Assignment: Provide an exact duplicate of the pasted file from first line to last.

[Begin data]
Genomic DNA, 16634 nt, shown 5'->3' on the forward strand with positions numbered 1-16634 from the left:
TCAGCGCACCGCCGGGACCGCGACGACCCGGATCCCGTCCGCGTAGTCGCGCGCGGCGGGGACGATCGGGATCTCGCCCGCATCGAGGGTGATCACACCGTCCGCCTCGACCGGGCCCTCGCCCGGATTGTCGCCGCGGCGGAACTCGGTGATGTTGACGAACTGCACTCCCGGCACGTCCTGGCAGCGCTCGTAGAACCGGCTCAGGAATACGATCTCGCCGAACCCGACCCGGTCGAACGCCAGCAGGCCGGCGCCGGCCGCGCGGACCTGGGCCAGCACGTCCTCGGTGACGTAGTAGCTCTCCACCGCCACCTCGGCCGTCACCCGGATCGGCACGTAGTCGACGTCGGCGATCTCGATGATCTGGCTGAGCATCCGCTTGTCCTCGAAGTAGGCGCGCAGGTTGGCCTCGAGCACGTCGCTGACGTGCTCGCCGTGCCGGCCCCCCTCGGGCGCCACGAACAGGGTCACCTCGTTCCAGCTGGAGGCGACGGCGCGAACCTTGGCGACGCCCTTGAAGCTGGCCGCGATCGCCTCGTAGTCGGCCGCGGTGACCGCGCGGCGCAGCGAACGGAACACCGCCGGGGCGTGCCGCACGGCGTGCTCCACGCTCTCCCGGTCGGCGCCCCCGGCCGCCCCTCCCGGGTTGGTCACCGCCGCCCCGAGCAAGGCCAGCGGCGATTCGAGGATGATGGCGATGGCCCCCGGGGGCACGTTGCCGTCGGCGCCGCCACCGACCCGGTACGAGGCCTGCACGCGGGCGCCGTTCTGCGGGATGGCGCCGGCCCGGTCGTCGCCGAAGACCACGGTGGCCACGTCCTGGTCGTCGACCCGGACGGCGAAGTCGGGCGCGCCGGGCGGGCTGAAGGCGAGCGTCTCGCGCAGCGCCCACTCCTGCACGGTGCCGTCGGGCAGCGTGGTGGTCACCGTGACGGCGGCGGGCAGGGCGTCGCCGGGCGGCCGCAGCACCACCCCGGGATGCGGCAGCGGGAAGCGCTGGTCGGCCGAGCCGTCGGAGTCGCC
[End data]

Genomic DNA, 16634 nt, shown 5'->3' on the forward strand with positions numbered 1-16634 from the left:
TCAGCGCACCGCCGGGACCGCGACGACCCGGATCCCGTCCGCGTAGTCGCGCGCGGCGGGGACGATCGGGATCTCGCCCGCATCGAGGGTGATCACACCGTCCGCCTCGACCGGGCCCTCGCCCGGATTGTCGCCGCGGCGGAACTCGGTGATGTTGACGAACTGCACTCCCGGCACGTCCTGGCAGCGCTCGTAGAACCGGCTCAGGAATACGATCTCGCCGAACCCGACCCGGTCGAACGCCAGCAGGCCGGCGCCGGCCGCGCGGACCTGGGCCAGCACGTCCTCGGTGACGTAGTAGCTCTCCACCGCCACCTCGGCCGTCACCCGGATCGGCACGTAGTCGACGTCGGCGATCTCGATGATCTGGCTGAGCATCCGCTTGTCCTCGAAGTAGGCGCGCAGGTTGGCCTCGAGCACGTCGCTGACGTGCTCGCCGTGCCGGCCCCCCTCGGGCGCCACGAACAGGGTCACCTCGTTCCAGCTGGAGGCGACGGCGCGAACCTTGGCGACGCCCTTGAAGCTGGCCGCGATCGCCTCGTAGTCGGCCGCGGTGACCGCGCGGCGCAGCGAACGGAACACCGCCGGGGCGTGCCGCACGGCGTGCTCCACGCTCTCCCGGTCGGCGCCCCCGGCCGCCCCTCCCGGGTTGGTCACCGCCGCCCCGAGCAAGGCCAGCGGCGATTCGAGGATGATGGCGATGGCCCCCGGGGGCACGTTGCCGTCGGCGCCGCCACCGACCCGGTACGAGGCCTGCACGCGGGCGCCGTTCTGCGGGATGGCGCCGGCCCGGTCGTCGCCGAAGACCACGGTGGCCACGTCCTGGTCGTCGACCCGGACGGCGAAGTCGGGCGCGCCGGGCGGGCTGAAGGCGAGCGTCTCGCGCAGCGCCCACTCCTGCACGGTGCCGTCGGGCAGCGTGGTGGTCACCGTGACGGCGGCGGGCAGGGCGTCGCCGGGCGGCCGCAGCACCACCCCGGGATGCGGCAGCGGGAAGCGCTGGTCGGCCGAGCCGTCGGAGTCGCC